School Funding

Part of the debate – in the House of Commons at 6:06 pm on 25th January 2017.

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Photo of Robert Jenrick Robert Jenrick Conservative, Newark 6:06 pm, 25th January 2017

When I met headteachers in my constituency campaigning for fairer funding in the county of Nottinghamshire, my right hon. and learned Friend Mr Clarke, who is my parliamentary neighbour, told those gathered there that he had only ever met two people who understood how these formulae work; one of them was dead and the other had gone mad. It gives me a lot of pleasure to see that my right hon. Friend the Secretary of State has at long last grasped the nettle and is tackling an issue that our right hon. and learned Friend, as a former Education Secretary, said no Education Secretary would ever take on.

The funding formula was manifestly unfair, as many hon. Members have said. On behalf of schools across the county of Nottinghamshire, which was one of the f40 counties, I am delighted to welcome an increase of 0.8%—admittedly small, but an increase none the less.

I also think that it is incredibly important to take on difficult issues and not to kick these cans down the road, as happens time and again in politics, for example with tax credits. It is immensely difficult to take money away from people, even if the reasons have been proven to be wrong and the formulae are outdated—the opposition is considerable. This is an example of the Government taking on a difficult issue, rather than kicking it further down the road.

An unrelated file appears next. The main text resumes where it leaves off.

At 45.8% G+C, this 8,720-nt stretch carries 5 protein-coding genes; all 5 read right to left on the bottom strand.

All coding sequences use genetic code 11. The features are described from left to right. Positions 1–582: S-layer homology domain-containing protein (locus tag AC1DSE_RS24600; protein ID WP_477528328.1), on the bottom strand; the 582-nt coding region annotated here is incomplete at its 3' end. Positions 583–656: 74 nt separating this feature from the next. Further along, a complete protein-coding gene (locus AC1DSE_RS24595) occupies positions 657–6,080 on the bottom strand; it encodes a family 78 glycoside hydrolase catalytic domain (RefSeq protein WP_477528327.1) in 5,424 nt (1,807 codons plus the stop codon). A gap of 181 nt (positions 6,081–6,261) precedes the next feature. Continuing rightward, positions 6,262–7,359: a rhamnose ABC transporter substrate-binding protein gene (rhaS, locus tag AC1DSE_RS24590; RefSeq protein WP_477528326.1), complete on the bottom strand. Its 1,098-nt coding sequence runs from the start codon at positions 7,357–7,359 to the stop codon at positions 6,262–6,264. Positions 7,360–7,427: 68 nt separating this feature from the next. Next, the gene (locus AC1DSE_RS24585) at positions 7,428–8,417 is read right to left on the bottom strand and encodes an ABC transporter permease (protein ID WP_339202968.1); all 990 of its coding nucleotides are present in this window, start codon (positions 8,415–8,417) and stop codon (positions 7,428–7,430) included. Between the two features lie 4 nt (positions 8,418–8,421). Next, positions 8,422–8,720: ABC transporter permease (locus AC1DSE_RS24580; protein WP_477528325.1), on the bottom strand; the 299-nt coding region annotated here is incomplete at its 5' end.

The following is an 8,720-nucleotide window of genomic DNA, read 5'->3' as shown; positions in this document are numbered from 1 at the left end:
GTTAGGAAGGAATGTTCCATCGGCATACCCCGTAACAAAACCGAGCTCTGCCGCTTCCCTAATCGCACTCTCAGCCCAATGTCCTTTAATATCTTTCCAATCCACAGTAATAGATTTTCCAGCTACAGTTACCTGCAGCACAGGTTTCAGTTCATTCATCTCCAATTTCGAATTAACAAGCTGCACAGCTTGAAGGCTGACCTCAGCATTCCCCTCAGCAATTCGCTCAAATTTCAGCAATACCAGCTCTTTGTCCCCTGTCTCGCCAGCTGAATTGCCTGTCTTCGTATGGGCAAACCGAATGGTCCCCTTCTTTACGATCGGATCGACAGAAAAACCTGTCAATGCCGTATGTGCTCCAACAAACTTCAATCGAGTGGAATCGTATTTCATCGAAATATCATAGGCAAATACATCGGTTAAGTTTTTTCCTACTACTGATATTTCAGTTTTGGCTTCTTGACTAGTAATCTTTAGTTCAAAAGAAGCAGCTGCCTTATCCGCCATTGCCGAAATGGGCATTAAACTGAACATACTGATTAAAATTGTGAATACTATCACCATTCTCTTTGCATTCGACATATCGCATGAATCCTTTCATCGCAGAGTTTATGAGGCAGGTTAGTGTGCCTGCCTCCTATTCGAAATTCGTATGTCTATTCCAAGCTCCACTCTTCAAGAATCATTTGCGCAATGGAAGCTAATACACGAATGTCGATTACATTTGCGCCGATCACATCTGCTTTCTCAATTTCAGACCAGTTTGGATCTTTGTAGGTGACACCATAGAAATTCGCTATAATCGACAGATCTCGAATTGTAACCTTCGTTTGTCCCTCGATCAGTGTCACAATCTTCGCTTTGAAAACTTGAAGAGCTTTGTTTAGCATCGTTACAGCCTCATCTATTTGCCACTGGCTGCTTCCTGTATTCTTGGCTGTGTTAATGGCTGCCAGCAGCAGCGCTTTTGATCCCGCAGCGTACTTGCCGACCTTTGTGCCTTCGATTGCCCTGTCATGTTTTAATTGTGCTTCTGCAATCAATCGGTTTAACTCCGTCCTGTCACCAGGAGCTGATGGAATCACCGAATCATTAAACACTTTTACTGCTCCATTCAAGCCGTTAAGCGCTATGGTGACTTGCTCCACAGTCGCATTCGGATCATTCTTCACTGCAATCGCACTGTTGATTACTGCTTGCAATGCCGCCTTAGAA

This formula also sends out a signal that there is poverty in rural areas, and no county exemplifies that better than Nottinghamshire. I may be privileged to represent the more affluent rural parts of the county, but at least half of it is made up of ex-coalfield communities, such as Ollerton, Ashfield and Mansfield, with deep-rooted social problems, left to fester by the Labour party. This formula will not benefit my constituency; it will benefit those deprived parts of Nottinghamshire. I am proud of that, even if it is a difficult conversation to have with most of my headteachers.

My last point—given that so little time is available—is that there are parts of this country that have been well funded but produced appalling results, and nowhere exemplifies that better than the city of Nottingham. We have heard today from representatives, colleagues and friends who represent the city that their funding has fallen. I feel sympathy for that, but those relatively well funded schools have let down generations of students, with an appalling local authority and poor-quality leadership. As well as increasing funding for my schools in Nottinghamshire, I look to the Secretary of State to find a strategy to address the intergenerational failure in places such as Nottingham, which desperately needs it.